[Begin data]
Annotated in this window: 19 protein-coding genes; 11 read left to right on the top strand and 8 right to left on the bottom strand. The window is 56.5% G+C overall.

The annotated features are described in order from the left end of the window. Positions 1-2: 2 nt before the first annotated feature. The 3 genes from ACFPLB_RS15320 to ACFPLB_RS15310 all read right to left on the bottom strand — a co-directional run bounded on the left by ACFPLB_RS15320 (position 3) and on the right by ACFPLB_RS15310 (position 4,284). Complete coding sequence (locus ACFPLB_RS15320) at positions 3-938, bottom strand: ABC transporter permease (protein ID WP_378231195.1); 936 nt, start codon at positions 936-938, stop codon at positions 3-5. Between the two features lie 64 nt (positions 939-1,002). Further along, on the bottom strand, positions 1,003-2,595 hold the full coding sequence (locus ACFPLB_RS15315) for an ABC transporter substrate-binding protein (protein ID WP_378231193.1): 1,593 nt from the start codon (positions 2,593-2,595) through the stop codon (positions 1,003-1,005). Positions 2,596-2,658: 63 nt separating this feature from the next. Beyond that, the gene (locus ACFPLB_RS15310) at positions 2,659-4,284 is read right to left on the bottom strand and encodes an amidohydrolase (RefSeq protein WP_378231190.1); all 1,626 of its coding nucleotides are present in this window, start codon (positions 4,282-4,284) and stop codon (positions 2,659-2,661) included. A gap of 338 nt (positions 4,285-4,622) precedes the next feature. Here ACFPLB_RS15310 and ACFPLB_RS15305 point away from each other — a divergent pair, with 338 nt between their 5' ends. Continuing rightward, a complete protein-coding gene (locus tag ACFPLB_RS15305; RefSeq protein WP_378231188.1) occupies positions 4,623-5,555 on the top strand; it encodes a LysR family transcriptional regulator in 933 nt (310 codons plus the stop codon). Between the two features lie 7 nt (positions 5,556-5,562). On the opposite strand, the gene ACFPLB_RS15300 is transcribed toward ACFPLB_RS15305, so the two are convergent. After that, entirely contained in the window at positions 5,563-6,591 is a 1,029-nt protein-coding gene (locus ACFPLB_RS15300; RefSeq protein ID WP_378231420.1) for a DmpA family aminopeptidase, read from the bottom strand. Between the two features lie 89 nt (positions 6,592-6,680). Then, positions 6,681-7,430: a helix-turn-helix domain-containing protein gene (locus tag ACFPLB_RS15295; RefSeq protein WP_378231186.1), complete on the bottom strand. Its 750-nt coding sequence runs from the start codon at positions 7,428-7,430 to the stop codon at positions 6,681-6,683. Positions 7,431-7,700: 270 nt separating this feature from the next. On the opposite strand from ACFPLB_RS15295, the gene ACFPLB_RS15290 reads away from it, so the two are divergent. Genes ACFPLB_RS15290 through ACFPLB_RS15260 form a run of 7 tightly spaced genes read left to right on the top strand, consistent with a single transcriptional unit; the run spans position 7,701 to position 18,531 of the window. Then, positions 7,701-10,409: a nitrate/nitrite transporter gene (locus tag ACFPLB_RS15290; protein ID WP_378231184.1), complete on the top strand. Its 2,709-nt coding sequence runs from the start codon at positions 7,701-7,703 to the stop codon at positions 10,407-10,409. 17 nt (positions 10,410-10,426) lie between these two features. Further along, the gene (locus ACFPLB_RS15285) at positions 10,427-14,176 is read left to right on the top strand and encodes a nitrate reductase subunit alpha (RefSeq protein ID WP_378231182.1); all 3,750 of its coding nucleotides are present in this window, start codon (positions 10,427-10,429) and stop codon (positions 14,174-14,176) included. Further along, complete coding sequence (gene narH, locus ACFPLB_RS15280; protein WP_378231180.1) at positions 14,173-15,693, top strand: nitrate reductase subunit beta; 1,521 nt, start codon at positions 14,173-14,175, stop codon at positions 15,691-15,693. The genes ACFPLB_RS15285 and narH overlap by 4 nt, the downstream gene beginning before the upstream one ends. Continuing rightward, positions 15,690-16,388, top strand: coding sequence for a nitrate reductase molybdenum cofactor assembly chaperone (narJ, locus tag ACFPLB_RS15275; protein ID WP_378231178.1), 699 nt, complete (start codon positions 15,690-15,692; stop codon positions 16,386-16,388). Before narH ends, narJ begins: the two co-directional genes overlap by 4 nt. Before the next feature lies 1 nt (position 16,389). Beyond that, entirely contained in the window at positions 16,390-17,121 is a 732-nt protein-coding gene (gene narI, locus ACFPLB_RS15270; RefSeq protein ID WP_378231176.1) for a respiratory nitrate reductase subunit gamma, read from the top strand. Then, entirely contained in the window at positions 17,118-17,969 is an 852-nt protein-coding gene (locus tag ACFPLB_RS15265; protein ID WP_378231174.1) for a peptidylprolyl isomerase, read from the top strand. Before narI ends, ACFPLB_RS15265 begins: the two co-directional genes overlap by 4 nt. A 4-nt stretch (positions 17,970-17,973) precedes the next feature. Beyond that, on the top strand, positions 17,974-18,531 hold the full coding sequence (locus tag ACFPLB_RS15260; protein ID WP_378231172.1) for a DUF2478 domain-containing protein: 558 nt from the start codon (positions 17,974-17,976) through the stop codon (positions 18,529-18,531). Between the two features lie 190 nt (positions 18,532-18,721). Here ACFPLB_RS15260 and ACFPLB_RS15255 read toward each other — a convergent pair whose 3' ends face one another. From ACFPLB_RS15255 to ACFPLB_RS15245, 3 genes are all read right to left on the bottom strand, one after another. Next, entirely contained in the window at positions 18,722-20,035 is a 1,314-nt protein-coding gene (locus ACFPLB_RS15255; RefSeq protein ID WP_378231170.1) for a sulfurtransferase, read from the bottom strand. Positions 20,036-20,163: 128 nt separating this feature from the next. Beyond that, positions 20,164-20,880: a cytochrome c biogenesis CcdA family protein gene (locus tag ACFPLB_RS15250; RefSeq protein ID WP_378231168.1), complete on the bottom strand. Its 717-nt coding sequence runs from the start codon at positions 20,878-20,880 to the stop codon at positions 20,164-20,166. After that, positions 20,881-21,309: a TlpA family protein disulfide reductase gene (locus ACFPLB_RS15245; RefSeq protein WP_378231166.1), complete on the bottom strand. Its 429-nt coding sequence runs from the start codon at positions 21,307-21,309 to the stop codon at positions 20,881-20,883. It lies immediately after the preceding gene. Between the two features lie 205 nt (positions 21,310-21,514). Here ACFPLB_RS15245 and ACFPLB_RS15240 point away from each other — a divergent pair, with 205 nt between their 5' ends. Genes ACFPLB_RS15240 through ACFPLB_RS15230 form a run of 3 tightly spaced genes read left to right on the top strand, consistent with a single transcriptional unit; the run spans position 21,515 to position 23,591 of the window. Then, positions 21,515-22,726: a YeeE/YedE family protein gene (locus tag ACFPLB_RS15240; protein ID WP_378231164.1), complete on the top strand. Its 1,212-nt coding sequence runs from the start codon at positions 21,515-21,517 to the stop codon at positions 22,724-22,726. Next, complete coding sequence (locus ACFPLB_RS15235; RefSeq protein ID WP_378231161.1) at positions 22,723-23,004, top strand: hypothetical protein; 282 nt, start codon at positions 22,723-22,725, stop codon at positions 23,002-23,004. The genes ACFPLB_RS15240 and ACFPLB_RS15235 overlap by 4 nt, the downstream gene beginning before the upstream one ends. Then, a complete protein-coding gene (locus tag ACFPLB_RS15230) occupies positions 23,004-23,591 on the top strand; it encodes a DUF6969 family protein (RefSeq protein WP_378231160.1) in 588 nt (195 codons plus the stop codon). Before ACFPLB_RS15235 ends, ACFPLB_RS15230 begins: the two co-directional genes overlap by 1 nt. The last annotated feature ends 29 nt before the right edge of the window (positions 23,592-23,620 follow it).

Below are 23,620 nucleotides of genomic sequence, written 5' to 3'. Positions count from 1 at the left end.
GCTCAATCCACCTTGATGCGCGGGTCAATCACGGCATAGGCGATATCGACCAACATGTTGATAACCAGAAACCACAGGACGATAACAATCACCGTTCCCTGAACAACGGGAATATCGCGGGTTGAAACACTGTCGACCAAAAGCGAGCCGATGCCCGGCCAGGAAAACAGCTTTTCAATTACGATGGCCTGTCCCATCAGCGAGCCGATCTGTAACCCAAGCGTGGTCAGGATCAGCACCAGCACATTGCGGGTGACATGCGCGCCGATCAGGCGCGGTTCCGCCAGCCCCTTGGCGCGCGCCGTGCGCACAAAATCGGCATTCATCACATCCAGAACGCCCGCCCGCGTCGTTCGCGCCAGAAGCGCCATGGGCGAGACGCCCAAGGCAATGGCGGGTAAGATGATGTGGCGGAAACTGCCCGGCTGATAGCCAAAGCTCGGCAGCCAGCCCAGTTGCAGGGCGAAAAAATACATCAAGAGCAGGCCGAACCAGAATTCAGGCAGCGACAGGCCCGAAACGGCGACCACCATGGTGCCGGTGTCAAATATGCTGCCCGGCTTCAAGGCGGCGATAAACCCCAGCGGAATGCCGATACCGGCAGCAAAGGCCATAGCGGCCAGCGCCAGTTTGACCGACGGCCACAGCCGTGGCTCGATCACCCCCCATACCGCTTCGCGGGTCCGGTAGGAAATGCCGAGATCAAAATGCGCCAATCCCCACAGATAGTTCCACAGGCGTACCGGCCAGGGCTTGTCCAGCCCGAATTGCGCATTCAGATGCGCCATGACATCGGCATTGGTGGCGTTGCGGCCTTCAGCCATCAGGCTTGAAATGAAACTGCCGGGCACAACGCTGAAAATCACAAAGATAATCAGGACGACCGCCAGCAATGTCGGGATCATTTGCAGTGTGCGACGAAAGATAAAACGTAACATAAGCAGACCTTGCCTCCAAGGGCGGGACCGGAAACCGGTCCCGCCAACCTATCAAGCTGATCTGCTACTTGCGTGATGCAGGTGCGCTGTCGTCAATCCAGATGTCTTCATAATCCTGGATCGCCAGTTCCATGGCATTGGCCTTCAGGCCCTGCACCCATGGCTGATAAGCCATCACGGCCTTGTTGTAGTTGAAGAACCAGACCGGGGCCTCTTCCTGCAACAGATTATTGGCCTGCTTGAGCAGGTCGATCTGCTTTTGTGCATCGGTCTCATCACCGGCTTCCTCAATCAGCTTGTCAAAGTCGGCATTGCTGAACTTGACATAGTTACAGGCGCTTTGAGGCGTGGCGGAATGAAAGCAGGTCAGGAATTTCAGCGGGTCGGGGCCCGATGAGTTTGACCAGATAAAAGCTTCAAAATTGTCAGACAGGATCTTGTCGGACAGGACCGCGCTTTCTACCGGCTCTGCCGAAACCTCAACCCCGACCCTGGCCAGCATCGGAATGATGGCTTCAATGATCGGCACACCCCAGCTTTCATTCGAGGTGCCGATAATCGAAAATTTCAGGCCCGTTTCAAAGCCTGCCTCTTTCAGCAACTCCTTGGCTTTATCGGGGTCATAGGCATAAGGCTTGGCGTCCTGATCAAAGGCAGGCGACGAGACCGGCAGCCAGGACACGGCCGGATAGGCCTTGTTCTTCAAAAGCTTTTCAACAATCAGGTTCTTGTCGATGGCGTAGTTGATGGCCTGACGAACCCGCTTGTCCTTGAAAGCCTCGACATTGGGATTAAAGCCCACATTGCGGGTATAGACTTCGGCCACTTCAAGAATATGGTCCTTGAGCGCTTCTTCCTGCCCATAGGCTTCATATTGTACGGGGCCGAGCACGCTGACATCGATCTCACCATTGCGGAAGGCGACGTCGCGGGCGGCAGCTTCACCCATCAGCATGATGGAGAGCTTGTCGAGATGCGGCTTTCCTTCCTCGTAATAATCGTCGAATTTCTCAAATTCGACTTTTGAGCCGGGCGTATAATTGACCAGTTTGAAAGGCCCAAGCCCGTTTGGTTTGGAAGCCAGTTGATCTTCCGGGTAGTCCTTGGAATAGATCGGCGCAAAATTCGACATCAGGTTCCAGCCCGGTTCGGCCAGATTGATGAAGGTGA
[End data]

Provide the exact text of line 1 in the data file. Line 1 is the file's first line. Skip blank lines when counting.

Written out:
Annotated in this window: 19 protein-coding genes; 11 read left to right on the top strand and 8 right to left on the bottom strand. The window is 56.5% G+C overall.